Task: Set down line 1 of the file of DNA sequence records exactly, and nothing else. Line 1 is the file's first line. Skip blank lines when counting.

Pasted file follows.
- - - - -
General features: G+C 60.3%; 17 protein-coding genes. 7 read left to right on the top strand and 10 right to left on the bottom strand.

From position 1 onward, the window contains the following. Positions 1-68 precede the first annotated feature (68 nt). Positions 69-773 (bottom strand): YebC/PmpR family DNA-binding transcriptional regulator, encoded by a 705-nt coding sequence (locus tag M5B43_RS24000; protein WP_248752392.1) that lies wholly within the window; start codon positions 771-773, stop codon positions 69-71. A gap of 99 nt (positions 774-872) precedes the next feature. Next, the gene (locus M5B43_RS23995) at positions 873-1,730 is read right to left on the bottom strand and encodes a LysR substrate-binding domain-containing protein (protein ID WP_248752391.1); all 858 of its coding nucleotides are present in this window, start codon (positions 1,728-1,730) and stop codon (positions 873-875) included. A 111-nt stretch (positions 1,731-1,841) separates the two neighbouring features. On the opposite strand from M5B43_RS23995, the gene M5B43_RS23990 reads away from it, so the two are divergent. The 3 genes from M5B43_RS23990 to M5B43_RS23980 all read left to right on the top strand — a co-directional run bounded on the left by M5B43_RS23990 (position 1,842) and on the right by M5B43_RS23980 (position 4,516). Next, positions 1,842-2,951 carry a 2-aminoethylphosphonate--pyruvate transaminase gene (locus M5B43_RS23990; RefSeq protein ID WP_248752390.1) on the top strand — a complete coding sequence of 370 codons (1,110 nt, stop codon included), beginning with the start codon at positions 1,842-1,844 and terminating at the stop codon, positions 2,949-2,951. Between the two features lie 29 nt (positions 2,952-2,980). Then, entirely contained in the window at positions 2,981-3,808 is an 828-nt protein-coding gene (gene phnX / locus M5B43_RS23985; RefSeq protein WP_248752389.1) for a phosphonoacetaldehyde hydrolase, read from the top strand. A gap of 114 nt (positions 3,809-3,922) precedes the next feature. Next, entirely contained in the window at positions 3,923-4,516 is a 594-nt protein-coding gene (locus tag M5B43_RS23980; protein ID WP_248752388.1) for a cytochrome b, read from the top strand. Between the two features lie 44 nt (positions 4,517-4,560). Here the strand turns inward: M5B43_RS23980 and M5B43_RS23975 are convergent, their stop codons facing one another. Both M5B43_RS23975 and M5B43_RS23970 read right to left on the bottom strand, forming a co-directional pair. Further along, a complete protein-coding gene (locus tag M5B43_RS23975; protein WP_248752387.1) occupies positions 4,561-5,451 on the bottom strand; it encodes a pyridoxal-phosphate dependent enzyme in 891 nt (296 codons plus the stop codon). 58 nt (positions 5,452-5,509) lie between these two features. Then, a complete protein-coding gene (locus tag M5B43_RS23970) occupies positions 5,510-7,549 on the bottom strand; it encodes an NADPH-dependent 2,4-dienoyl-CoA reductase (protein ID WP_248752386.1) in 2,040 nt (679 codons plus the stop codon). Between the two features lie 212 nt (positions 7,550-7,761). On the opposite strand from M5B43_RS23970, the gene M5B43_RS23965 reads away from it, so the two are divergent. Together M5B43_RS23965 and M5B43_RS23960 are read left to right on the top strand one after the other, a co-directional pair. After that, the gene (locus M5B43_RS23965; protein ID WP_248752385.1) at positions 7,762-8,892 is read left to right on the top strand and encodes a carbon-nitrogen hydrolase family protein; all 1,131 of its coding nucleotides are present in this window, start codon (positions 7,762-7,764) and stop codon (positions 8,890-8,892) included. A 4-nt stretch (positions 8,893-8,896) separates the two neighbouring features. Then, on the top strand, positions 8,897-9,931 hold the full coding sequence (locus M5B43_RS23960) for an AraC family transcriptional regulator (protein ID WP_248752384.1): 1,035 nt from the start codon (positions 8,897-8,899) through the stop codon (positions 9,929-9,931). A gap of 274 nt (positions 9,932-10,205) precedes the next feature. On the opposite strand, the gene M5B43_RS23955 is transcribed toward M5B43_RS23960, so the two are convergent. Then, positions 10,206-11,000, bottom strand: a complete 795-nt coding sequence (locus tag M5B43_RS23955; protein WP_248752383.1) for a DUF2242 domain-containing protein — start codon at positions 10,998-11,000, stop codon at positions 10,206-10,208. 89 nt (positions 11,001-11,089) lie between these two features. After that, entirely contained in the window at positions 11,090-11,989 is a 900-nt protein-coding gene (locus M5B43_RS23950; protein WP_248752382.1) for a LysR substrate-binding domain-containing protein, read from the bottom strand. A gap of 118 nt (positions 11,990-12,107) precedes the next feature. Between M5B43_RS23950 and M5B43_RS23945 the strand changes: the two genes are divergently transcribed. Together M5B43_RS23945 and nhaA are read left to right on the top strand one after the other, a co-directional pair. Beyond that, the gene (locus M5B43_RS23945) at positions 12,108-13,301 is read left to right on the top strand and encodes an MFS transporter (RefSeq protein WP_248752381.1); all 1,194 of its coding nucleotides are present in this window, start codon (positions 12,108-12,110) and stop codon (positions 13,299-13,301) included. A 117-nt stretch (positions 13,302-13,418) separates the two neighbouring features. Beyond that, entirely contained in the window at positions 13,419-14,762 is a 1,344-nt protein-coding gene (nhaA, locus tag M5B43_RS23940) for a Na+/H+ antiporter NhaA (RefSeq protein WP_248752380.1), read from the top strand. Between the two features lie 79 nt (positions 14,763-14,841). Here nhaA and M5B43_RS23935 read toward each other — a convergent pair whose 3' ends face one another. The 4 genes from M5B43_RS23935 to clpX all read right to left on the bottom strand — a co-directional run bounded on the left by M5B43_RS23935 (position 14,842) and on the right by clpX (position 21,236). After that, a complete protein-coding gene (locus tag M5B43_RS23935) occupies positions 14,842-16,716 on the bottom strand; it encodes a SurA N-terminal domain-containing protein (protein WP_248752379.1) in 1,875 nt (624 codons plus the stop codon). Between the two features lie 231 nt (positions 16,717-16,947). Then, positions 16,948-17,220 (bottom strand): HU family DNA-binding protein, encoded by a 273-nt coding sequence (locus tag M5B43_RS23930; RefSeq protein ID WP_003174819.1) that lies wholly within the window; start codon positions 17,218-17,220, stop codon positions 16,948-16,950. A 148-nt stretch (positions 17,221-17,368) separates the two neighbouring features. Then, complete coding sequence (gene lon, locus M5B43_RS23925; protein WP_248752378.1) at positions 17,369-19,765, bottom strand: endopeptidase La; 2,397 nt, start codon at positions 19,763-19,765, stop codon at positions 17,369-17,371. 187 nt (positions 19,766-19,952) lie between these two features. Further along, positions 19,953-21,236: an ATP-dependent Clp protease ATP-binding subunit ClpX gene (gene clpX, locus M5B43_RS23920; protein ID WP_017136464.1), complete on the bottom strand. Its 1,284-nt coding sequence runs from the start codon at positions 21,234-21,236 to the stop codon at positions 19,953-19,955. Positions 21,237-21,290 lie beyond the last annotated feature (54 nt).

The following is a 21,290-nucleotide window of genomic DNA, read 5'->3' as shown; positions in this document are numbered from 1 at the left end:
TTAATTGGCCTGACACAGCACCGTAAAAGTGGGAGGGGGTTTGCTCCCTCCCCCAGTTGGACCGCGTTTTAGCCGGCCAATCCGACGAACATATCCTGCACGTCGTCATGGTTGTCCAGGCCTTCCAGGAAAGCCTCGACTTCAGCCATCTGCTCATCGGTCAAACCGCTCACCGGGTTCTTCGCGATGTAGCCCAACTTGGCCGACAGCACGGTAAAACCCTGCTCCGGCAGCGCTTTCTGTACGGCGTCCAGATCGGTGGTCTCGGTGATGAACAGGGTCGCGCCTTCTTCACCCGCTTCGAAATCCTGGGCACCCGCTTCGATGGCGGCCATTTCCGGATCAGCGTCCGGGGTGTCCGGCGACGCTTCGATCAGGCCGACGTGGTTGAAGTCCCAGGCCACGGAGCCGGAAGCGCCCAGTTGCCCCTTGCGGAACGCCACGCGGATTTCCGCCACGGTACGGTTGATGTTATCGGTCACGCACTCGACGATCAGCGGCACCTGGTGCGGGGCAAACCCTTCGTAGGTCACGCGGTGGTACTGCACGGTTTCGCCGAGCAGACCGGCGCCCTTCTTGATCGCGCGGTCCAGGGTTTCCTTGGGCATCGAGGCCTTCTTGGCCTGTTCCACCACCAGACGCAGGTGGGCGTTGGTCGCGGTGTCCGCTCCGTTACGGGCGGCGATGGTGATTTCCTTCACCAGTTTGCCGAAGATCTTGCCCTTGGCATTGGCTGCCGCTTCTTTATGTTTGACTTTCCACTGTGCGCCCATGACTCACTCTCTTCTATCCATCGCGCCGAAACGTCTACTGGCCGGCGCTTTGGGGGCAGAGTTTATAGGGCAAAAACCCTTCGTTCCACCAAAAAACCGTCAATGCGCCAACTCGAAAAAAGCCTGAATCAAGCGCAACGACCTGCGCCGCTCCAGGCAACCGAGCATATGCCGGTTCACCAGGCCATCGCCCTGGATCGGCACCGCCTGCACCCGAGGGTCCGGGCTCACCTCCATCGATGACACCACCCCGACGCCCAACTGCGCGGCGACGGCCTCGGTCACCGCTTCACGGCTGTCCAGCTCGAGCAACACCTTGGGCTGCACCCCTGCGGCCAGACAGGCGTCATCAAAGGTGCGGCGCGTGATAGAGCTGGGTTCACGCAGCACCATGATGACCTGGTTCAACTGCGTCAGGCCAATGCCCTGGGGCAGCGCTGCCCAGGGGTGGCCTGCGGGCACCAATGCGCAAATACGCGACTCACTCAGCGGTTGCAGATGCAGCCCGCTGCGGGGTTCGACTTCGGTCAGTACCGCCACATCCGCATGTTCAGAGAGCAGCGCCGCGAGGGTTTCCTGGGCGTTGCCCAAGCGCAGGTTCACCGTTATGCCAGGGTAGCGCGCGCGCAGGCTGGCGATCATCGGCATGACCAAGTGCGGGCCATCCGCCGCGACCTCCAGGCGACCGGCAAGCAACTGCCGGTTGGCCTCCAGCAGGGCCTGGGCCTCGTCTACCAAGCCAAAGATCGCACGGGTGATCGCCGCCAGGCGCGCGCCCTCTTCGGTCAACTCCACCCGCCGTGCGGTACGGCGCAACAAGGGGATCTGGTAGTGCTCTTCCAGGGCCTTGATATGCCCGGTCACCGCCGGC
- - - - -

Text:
General features: G+C 60.3%; 17 protein-coding genes. 7 read left to right on the top strand and 10 right to left on the bottom strand.